This section allows you to view all posts made by this member. Note that you can only see posts made in areas you currently have access to.
Messages - DO/JD
« on: October 02, 2007, 11:08:44 PM »
What is ROL?
Rule of Law
Thanks AMBUDOM, I'll make sure to give you good points once I am allows to
« on: October 02, 2007, 02:23:31 PM »
What is ROL?
« on: October 02, 2007, 10:59:59 AM »
Sounds like a huge challenge
I always was under the impression that bars tested the general law and not speficifs to a given state. I thought this was the case with say California.
« on: October 01, 2007, 07:04:53 PM »
According to Technorati it is worth 85K plus...
« on: October 01, 2007, 03:19:33 PM »
Not much baby bar information online
Anyone took it recently or not too recent and have nay comments?
« on: June 18, 2007, 11:40:22 PM »
Slightly an aside,
do you know of any feasible way a student could complete Novus' apprenticeship program without residing in one of the seven states? Thanks.
« on: June 18, 2007, 09:47:23 PM »
That is precisely what I communicated before. You must be a member of a "bar" in order to practice this type of law without the direct supervision of a licensed attorney or under the umbrella of an accredited representative/organization. However, to do this with Novus law school, a student would need to pursue Novus' "apprentice" program. This program, only allows you to be bar eligible in seven states. Furthermore, all these states require that this "apprentice" program be completed in person at the lawyers/judge's office. This, therefore, would mean that for someone not located in these seven states, Novus' "apprentice" program would be of no benefit if their ultimate goal is to practice a type of law that reguires "bar" membership such as immigration law. I hope that is more clear.
Immigration and naturalization are now under Homeland Security to represent a client before immigration courts you must either be an attorney or a certain non-profit agencies can represent individuals. You can review these requirements by going to website published by Immigration and Naturalization.
Please review this information from the Immigration and Naturalization website.
Attorneys must be a member in good standing of the “bar” of a U.S. State (or U.S. possession, territory, Commonwealth, or the District of Columbia) and not be under any court order restricting their practice of law. Attorneys will check the first block on Form G-28 and must provide information regarding their admission to practice. The best way to protect yourself is to ask to see the current attorney licensing document for the attorney, make a note of the admission number if any, and to contact the State bar admission authorities to verify the information. A lawfully admitted attorney should honor your request for this information, as State Bar practice rules require disclosure of this information to clients. You may also access this information through the National Organization of Bar Counsel (NOBC) website. See the Ethics link, then click on Bar Associations and Disciplinary Authorities.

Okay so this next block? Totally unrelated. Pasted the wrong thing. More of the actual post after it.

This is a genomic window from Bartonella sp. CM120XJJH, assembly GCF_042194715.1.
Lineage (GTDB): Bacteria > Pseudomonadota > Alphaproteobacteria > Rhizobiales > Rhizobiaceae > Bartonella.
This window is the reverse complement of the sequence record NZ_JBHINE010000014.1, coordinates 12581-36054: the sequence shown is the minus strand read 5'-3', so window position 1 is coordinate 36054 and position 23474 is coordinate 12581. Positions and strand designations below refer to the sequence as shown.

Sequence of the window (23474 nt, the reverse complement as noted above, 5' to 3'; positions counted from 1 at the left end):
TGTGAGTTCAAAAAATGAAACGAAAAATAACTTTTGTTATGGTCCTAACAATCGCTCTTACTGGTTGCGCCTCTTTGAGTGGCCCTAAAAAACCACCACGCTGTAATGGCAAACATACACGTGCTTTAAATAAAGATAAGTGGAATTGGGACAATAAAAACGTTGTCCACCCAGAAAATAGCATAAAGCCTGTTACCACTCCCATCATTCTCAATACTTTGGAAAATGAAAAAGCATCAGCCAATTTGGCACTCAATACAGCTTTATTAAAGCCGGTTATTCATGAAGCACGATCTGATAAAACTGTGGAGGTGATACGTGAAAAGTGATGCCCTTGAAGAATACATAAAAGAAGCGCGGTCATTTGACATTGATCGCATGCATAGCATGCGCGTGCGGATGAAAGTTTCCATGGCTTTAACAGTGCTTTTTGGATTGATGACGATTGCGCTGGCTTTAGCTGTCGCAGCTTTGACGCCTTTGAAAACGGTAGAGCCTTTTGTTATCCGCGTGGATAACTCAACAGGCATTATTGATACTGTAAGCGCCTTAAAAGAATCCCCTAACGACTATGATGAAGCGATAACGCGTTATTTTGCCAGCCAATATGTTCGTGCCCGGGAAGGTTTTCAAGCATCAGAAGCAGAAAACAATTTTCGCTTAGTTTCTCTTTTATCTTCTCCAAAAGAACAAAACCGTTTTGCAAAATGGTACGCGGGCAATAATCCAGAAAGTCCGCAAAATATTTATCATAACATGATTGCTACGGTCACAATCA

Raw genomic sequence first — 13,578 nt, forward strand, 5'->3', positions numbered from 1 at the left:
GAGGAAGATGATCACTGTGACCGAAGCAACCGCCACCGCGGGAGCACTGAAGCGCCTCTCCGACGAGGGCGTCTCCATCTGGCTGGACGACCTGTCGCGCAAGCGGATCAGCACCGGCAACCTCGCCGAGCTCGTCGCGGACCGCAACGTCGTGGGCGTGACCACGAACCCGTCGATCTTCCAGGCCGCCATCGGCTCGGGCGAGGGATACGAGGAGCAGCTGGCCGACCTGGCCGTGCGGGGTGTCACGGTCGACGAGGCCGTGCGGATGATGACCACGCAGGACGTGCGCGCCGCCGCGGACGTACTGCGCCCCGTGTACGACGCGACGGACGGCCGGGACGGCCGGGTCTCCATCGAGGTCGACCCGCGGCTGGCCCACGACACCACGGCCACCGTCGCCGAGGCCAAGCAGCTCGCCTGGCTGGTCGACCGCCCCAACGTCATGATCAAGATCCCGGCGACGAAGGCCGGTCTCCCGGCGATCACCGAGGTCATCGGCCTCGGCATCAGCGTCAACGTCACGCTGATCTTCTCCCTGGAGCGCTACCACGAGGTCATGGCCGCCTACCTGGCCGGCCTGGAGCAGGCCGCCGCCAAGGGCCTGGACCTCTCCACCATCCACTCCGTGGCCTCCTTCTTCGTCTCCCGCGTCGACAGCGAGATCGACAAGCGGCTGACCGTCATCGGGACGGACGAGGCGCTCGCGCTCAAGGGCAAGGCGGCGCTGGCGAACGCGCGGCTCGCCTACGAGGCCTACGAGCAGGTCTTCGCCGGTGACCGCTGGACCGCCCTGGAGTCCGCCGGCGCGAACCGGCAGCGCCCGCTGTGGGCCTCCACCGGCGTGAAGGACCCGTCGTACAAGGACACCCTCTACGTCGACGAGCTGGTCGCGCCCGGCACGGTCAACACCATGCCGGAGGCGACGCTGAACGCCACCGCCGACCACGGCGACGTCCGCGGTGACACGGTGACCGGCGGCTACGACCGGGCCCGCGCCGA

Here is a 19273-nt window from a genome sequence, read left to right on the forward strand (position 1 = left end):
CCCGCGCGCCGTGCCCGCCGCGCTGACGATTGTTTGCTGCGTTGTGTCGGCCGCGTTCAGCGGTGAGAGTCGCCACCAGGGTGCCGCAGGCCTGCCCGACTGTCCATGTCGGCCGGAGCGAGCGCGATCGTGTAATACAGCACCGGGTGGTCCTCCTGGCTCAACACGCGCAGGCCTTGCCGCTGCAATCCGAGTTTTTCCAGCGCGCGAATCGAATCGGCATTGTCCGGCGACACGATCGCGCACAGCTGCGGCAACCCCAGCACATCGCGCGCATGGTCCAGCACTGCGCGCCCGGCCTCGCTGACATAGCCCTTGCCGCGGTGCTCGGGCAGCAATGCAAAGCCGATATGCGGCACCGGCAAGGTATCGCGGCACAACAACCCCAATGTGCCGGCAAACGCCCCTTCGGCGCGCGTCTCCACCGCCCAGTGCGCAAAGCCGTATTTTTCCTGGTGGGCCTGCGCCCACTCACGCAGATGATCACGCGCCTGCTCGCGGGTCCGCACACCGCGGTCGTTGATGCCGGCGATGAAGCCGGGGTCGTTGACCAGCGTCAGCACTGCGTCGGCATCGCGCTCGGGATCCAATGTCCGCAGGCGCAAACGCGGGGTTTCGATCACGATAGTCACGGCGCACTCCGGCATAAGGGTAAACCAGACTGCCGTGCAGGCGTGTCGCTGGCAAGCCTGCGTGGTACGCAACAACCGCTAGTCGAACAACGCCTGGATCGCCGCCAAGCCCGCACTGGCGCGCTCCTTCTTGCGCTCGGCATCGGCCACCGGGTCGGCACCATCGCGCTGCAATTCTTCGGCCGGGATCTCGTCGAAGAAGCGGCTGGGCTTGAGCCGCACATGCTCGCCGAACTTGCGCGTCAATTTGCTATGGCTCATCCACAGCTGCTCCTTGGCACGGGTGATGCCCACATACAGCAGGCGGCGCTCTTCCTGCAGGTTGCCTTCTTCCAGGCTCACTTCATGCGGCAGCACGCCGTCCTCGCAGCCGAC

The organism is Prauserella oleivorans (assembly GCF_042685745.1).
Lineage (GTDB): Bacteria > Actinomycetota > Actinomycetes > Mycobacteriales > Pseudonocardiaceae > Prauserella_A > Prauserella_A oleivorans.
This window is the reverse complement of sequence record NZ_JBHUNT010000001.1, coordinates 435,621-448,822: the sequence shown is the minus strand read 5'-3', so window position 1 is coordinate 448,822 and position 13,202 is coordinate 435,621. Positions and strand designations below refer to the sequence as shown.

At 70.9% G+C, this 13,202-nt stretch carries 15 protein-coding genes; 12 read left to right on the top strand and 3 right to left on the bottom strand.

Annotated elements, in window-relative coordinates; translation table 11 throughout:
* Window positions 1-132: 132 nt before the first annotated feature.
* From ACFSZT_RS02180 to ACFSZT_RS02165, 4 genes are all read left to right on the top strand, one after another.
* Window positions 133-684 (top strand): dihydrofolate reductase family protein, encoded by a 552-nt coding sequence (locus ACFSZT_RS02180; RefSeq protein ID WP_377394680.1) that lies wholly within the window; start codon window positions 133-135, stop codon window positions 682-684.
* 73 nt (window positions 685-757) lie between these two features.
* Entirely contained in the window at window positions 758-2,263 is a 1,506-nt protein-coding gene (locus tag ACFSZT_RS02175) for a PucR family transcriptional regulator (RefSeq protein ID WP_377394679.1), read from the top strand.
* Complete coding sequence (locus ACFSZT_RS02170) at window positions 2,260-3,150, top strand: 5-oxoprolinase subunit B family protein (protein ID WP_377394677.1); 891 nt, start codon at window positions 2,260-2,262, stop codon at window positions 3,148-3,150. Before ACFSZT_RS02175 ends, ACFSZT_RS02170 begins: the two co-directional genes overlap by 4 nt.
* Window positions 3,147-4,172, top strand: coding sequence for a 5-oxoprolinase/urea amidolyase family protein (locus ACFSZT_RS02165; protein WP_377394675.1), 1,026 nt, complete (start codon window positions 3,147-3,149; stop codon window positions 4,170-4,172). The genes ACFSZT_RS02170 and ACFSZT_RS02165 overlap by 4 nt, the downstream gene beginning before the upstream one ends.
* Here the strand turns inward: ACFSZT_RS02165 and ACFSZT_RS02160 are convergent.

Accredited representatives must work for a Recognized Organization in order to be eligible to represent you before USCIS and file a Form G-28. They may be authorized to practice before the Immigration Courts, the Board of Immigration Appeals (BIA) and/or USCIS. The best way to protect yourself is to ask to see a copy of the BIA decision granting official recognition to the Accredited Representative and Recognized Organization. Recognized organizations may only charge nominal fees, if any, for providing services in immigration matters. An accredited representative of a recognized organization should honor your request. You may also check the Recognition Accreditation Roster maintained by the Executive Office of Immigration Review (EOIR.)
While other individuals (notary publics and immigration consultants) may assist you by filling in the blanks on pre-printed USCIS forms with information provided by you, these individuals may NOT represent you before USCIS. In addition, notary publics and immigration consultants may only charge nominal fees as regulated by state law. Individuals helping you in this way are required by law to disclose to USCIS their assistance by completing the section at the bottom of a petition or application concerning the “Preparer” of the form.
Novus Law School
« on: June 18, 2007, 08:10:00 PM »
Hi Scott, thanks for your last reply
I will try to make my question more clear.
If a student lives in Florida and wishes to practice Immigration law, that is be able to represent clients before USCIS without direct supervision of a licensed attorney, and do this by studying in Novus law school, it seems like, for all practical purposes, would not to be possible.
The Novus' program which will permit someone to practice immigration law [as defined above] would be the "apprentice" program which would require that the student studies under the supervision of a licensed attorney in one of the seven states* that allow it. As you may see, for someone who resides in a state distant from the seven states* , this requirement for bar admission would be practically impossible. Please advise and thanks in advance.
« on: June 18, 2007, 05:56:44 PM »
You say Novus is international, how does a student from say the state of Florida, go about being able to become member of the bar of any state [U.S.] by being a student at Novus? Thanks in advance.
« on: June 16, 2007, 09:57:47 AM »
Isn't Novus only for students in California?